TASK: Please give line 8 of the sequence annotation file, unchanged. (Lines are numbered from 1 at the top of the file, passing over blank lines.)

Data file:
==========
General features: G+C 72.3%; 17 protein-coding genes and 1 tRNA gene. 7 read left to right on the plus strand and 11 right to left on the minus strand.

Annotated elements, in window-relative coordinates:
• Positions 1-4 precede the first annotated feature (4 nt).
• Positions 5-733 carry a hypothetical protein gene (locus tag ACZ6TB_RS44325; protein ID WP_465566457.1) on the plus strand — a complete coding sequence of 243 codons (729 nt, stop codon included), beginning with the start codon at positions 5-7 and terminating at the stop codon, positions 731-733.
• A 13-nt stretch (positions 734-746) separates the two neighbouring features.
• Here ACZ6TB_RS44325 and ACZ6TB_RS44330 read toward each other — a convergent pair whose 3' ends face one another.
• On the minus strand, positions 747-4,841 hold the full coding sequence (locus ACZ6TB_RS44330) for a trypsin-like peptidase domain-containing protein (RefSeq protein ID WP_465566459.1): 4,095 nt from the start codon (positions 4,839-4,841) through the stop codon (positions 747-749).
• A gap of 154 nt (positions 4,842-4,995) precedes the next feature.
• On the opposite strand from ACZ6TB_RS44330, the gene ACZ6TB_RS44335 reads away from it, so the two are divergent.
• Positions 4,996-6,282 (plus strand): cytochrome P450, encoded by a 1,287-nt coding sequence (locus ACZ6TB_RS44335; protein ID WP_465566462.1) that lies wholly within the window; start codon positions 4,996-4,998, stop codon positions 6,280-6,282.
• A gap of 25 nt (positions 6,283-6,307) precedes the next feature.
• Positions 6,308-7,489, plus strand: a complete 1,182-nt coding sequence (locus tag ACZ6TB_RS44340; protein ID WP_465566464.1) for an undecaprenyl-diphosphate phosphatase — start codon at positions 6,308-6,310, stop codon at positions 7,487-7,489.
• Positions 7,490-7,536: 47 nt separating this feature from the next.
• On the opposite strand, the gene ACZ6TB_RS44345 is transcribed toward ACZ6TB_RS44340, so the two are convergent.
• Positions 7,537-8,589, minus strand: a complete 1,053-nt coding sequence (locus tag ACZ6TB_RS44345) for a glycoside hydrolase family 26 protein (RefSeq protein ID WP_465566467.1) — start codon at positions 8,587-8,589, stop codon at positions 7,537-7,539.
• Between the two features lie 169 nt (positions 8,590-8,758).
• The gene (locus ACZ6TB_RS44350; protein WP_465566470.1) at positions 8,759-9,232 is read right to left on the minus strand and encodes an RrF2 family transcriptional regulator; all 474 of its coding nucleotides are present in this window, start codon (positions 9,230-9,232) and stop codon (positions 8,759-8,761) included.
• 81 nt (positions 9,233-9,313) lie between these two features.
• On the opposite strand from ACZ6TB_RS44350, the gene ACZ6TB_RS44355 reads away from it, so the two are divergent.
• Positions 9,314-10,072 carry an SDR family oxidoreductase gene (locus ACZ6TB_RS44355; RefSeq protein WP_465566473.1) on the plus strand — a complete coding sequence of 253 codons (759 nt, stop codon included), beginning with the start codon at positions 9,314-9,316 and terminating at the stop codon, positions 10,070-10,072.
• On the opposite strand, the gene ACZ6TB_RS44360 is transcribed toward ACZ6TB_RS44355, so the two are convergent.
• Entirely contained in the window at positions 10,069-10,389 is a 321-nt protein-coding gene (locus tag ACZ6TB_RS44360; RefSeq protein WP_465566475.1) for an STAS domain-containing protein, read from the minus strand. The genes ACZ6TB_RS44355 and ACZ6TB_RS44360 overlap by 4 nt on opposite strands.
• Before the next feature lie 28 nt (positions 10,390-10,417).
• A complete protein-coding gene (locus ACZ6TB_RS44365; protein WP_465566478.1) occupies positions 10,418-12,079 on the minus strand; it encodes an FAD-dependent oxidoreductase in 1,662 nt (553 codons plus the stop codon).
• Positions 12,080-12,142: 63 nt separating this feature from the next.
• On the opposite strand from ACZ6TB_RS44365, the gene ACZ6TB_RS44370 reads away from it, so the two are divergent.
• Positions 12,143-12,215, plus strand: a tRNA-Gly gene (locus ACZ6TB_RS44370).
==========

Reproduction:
• A gap of 154 nt (positions 4,842-4,995) precedes the next feature.